The pandemic is redefining necessities for Americans, survey finds: 47% say they no longer need to dine out and more

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In a Nutshell

The coronavirus pandemic is redefining what Americans feel they need to spend money on, according to a Credit Karma survey. Nearly half of survey respondents said they’ve realized that they don’t need to spend money dining out anymore, and more than a third said they don’t need to go to the movies. Find out how people plan to change their spending following the pandemic and get some tips to help you track your finances.

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The coronavirus pandemic is changing Americans’ spending habits, according to a Credit Karma survey that found that nearly half now realize they don’t need to spend money on dining out.

Many respondents said they also no longer feel the need to spend money on gym memberships, going to the movies, or attending concerts and other live entertainment.

In the past we’ve talked about how the fear of missing out, or FOMO, can lead people to overspend to keep up with friends. But our recent survey indicates that FOMO-related spending may be seen as less essential for the future. Almost half (44%) of respondents from our survey said they think they’ll feel less pressure to spend money to keep up with appearances once the pandemic is over. (Learn more about our methodology.)

In addition to potentially feeling less social pressure to spend, some survey respondents said they’ve developed healthy financial habits — like monitoring their finances more closely and setting up a monthly budget — that they plan to continue after the pandemic. However, time will tell whether people stick to their newfound spending habits: A full 43% of respondents said they plan to “treat themselves,” by spending more than they usually do on items or activities, when the economy fully re-opens.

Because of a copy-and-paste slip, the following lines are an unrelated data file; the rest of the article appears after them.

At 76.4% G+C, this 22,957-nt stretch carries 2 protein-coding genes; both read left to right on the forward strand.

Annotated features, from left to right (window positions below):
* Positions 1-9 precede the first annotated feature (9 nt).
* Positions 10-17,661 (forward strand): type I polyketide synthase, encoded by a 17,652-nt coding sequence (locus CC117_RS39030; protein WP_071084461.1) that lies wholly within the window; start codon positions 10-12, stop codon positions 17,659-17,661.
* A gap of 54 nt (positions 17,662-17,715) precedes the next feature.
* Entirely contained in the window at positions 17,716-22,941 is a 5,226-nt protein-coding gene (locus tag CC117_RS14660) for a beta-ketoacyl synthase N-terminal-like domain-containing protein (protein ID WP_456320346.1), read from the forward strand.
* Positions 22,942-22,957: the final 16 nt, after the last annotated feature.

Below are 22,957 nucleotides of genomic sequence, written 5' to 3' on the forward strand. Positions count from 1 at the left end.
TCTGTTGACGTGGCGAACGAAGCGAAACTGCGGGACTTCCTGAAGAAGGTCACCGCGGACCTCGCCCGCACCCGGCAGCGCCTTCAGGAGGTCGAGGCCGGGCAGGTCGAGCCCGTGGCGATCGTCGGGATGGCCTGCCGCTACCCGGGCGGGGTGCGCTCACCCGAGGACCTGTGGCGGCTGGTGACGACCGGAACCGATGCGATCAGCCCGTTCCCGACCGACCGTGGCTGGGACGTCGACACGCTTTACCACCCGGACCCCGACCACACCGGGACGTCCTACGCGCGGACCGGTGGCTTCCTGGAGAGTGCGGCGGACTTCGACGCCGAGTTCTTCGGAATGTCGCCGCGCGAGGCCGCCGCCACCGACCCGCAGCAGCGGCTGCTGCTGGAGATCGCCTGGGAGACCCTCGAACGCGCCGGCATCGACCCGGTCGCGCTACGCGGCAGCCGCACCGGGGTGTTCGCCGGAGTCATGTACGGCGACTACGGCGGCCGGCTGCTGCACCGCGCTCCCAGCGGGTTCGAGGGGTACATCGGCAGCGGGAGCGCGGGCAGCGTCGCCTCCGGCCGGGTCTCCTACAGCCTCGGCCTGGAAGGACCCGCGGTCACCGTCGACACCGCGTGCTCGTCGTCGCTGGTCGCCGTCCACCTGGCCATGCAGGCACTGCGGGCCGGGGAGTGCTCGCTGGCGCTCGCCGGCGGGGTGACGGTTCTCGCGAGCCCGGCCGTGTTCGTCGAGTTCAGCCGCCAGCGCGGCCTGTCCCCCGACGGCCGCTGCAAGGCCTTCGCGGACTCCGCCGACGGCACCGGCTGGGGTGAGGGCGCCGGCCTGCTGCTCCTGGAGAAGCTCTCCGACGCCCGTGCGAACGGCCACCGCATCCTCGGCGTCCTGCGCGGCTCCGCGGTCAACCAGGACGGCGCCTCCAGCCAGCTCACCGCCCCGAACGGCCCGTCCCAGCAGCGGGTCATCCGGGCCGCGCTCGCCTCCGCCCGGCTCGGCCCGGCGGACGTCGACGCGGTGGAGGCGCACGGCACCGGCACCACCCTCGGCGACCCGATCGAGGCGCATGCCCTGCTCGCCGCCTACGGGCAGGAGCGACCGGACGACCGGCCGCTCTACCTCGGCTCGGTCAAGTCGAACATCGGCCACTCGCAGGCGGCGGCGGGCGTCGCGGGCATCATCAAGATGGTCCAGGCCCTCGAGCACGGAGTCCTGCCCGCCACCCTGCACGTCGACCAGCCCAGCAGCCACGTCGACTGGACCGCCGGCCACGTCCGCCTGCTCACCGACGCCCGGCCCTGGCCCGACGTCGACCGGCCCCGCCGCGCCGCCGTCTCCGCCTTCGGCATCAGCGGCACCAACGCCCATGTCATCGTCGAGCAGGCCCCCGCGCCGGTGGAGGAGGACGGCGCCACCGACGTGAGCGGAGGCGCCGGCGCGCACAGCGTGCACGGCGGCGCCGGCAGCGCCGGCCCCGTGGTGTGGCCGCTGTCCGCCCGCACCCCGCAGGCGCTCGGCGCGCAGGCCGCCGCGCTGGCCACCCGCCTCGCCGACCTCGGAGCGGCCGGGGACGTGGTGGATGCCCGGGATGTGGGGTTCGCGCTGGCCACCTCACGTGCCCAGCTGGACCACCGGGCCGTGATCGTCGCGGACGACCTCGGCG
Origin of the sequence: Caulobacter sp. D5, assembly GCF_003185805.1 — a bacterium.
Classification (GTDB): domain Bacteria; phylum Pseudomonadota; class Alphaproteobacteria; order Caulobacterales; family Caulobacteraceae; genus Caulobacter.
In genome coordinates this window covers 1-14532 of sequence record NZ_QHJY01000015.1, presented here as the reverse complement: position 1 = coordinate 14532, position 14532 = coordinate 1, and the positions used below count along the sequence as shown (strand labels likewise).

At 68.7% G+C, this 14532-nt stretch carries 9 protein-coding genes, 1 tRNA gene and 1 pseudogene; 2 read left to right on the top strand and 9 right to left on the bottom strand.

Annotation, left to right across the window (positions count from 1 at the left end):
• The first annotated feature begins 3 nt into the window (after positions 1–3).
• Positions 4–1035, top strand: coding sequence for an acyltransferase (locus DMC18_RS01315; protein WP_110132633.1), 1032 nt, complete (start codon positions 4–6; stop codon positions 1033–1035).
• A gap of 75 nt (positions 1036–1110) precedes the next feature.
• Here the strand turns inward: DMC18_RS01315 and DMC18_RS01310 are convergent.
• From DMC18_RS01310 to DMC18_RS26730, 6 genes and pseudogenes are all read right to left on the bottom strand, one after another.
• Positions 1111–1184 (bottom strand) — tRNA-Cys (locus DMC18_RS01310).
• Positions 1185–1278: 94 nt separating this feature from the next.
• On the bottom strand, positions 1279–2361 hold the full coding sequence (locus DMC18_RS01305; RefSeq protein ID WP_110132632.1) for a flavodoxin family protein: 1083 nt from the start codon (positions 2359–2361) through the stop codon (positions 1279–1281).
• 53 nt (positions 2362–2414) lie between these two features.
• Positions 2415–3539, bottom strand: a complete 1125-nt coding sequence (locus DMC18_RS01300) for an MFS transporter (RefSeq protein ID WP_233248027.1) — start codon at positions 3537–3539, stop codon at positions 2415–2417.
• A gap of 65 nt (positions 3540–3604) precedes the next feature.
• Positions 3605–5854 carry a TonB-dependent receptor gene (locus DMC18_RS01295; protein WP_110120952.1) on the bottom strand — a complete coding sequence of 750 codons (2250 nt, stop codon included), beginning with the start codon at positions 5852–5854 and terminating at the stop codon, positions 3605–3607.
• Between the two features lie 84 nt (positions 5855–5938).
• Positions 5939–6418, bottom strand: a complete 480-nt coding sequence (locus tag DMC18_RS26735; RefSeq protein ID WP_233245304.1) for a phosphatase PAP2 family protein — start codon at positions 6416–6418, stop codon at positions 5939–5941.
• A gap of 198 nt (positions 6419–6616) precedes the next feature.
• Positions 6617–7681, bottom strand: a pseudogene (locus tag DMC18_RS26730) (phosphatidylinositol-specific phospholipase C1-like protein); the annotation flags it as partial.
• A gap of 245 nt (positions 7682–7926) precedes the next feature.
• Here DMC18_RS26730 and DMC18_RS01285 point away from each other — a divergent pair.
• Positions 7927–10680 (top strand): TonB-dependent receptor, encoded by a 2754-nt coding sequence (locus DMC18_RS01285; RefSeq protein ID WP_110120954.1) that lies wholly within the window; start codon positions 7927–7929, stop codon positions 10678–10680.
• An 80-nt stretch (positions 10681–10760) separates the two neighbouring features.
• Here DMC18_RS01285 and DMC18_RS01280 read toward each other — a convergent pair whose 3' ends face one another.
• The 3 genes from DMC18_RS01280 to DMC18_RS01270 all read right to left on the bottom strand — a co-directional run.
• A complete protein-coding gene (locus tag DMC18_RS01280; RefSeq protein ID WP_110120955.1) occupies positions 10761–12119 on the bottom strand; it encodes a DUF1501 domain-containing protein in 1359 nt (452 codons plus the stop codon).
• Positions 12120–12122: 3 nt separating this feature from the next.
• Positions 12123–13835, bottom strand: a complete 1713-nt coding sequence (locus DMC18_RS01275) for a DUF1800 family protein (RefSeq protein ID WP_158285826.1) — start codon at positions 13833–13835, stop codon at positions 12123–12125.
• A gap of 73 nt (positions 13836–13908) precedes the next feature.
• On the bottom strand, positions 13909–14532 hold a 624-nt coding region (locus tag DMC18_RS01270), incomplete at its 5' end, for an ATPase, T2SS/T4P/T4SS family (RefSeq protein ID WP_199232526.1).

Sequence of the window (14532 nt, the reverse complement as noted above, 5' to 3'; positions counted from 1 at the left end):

Key survey findings

Almost half of those surveyed (47%) said they’ve realized they don’t need to spend money on dining out since the pandemic began. In addition, more than a third of respondents (37%) said they no longer feel the need to spend money on going to the movies, and 28% said the same for live music and entertainment.
Nearly half of those surveyed (44%) predicted that post-pandemic, they’ll feel less pressure to spend money to keep up with appearances.
More than three-quarters of respondents (78%) have adopted new personal finance habits during the pandemic they want to keep, such as keeping track of their finances more closely, cutting back on daily spending and maintaining a monthly budget.
Even so, more than two-fifths of respondents (43%) said they plan to “treat themselves” after the economy fully re-opens.

What are Americans planning to stop spending on post-pandemic?

The coronavirus pandemic has led some Americans to change the way they think about necessities when it comes to day-to-day spending, our survey found.

Here are the top five things that people we surveyed have realized they can stop spending money on.

  1. Dining out (47%)
  2. Seeing a movie in a movie theater (37%)
  3. Live music or entertainment (28%)
  4. Gym memberships (27%)
  5. Clothing (26%)

How has the pandemic changed Americans’ financial habits for the better?

The coronavirus pandemic has had a positive effect on how many Americans track and plan their finances, according to our survey. For instance, 78% of respondents developed a new personal finance habit during the pandemic that they’re planning to continue once COVID-19 subsides.